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STATE v. CONSTANTINO (2018)

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Court of Appeals of Kansas.

STATE of Kansas, Appellee, v. Pablo CONSTANTINO, Appellant.

No. 116,715

Decided: June 22, 2018

Before Standridge, P.J., Hill and Buser, JJ. Corrine E. Gunning, of Kansas Appellate Defender Office, for appellant. Chay T. Howard, county attorney, J. Scott James, former county attorney, and Derek Schmidt, attorney general, for appellee.

MEMORANDUM OPINION

Pablo Constantino appeals his convictions for possession of marijuana with intent to distribute, possession with intent to use drug paraphernalia, possession of marijuana with no drug tax stamp, and a traffic infraction under K.S.A. 2017 Supp. 8-1522. Constantino argues the district court erred in denying his motion to suppress evidence. He also argues the district court lacked jurisdiction to convict him of possession of marijuana with no drug tax stamp and of violating K.S.A. 2017 Supp. 8-1522. For the reasons stated below, we are persuaded by each of Constantino's arguments. Therefore, we reverse the decision to deny suppression and reverse Constantino's convictions for possession of marijuana with no drug tax stamp and for violating K.S.A. 2017 Supp. 8-1522.

Facts

On December 24, 2014, Kiowa County Deputy Sheriff Danny McDorman was observing traffic on U.S. Highway 54, between Greensburg and Haviland, Kansas. Although U.S. Highway 54 is mostly a two-lane highway between Greensburg and Haviland, McDorman's patrol car was located about one-fourth of a mile before the end of a four-lane limited stretch of highway.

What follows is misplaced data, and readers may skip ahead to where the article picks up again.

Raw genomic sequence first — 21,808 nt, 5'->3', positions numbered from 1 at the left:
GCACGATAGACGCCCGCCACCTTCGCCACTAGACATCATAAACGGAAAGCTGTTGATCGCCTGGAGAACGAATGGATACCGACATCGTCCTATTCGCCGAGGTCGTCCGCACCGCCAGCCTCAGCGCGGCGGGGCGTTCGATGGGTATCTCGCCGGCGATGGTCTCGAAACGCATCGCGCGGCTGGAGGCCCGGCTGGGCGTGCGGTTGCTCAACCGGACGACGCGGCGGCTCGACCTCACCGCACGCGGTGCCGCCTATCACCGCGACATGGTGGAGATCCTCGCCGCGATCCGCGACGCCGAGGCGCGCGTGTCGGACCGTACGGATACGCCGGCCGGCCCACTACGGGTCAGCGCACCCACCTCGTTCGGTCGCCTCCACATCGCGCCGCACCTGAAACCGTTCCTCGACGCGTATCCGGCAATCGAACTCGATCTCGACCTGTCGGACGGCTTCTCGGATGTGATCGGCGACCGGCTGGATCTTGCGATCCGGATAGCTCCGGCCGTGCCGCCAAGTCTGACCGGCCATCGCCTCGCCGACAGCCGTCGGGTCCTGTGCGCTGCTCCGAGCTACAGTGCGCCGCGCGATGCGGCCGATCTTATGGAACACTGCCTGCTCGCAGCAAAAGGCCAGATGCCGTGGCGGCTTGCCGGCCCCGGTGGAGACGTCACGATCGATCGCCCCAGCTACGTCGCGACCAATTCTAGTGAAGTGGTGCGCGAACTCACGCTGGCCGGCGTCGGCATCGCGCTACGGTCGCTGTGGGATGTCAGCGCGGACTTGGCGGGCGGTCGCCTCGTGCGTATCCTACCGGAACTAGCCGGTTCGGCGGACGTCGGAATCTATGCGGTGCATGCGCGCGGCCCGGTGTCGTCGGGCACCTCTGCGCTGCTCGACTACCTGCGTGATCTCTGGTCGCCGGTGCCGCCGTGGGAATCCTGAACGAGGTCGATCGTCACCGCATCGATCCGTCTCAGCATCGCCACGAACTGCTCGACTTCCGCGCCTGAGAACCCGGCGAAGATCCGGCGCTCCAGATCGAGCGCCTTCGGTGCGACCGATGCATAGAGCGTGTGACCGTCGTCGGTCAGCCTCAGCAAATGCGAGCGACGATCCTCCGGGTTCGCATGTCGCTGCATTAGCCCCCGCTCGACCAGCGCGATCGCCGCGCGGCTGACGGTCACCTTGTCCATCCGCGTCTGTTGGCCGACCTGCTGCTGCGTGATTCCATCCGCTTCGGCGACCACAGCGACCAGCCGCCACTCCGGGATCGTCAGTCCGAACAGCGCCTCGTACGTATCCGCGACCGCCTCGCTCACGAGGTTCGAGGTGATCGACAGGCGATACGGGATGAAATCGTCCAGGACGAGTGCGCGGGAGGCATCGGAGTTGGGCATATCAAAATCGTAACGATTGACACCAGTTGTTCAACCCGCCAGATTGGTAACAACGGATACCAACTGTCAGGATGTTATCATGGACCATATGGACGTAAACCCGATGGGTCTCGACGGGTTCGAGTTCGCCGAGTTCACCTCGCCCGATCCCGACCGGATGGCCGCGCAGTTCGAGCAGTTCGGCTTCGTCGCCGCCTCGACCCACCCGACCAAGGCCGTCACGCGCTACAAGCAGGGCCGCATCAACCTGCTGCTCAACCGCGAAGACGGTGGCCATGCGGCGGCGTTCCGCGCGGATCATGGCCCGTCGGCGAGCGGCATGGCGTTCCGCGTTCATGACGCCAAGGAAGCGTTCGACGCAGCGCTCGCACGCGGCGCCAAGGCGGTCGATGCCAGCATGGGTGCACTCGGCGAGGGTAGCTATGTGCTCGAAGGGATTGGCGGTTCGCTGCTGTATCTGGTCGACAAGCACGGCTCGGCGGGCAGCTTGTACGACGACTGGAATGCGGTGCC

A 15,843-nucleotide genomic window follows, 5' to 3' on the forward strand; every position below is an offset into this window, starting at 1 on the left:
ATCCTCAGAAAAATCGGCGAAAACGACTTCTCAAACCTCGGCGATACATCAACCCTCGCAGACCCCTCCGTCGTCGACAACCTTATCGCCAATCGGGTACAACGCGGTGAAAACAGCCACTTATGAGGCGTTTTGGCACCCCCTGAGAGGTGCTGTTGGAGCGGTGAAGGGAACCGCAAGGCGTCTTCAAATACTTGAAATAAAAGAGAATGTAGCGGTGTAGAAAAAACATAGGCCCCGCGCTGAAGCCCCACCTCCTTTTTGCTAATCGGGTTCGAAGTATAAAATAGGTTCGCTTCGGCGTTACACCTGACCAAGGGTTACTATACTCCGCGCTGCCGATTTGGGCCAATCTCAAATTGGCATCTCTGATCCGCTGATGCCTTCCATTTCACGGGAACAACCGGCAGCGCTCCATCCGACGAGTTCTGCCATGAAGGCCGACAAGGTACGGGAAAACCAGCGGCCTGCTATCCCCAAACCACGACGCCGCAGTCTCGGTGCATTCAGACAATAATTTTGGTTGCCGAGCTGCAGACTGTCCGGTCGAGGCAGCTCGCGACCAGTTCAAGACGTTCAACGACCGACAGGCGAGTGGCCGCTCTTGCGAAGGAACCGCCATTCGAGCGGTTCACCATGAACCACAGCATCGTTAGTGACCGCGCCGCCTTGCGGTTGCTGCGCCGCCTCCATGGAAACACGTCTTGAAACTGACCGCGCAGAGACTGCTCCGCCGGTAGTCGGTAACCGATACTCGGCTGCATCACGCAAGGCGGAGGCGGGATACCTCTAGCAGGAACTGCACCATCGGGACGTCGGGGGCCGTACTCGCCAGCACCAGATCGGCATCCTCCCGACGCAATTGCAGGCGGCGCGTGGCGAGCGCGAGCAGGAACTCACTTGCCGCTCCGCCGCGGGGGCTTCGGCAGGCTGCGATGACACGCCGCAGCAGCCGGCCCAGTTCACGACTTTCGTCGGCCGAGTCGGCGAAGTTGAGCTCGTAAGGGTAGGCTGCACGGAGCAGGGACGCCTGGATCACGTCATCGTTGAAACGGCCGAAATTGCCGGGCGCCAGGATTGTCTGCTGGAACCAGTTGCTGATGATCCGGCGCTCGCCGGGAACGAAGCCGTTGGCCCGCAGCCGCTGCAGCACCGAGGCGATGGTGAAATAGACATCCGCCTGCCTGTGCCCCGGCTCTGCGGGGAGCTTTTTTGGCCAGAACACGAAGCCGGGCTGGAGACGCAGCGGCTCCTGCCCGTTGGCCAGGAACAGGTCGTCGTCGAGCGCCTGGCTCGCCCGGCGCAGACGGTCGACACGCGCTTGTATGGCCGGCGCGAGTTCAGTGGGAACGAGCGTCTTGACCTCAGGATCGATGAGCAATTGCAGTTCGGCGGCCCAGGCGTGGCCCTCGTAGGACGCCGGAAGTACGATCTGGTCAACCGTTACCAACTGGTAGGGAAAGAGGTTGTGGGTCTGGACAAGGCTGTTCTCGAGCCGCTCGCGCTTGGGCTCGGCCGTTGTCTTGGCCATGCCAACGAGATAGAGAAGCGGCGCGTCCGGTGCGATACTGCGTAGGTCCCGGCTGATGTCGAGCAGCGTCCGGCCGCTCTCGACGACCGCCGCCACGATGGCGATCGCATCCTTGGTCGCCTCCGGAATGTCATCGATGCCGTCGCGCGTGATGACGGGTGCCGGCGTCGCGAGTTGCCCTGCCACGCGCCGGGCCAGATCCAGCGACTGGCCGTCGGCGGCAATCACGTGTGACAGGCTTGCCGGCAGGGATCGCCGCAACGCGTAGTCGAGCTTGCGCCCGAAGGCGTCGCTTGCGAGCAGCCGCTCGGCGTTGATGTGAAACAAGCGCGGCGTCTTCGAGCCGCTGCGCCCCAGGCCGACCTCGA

A little bit after noon, Deputy McDorman observed Constantino's pickup truck traveling in the left lane of the two lanes proceeding in the same direction, which is a violation of K.S.A. 2017 Supp. 8-1522. McDorman initiated a traffic stop by activating his emergency lights. After both vehicles had pulled over onto the shoulder, McDorman approached the passenger's side window of the truck and asked Constantino for his driver's license and proof of insurance. As Constantino was gathering the requested documentation, McDorman asked him where he was headed. Constantino told him he was going to First Street in Wichita. Observing three roller duffel bags in the back seat, McDorman asked Constantino whether he was moving; Constantino replied he was visiting a friend. While questioning Constantino, McDorman learned that the truck was a rental. As such, McDorman asked Constantino to produce the rental agreement. While Constantino was looking for the rental agreement, McDorman noticed the interior of the rental truck was “extremely messy,” with trash on the floor boards, items on the dash board, and blankets piled in the back seat. The exterior of the truck was also “extremely muddy.” When McDorman asked Constantino about the mud, Constantino explained that he had gone “mudding” with some friends in Utah.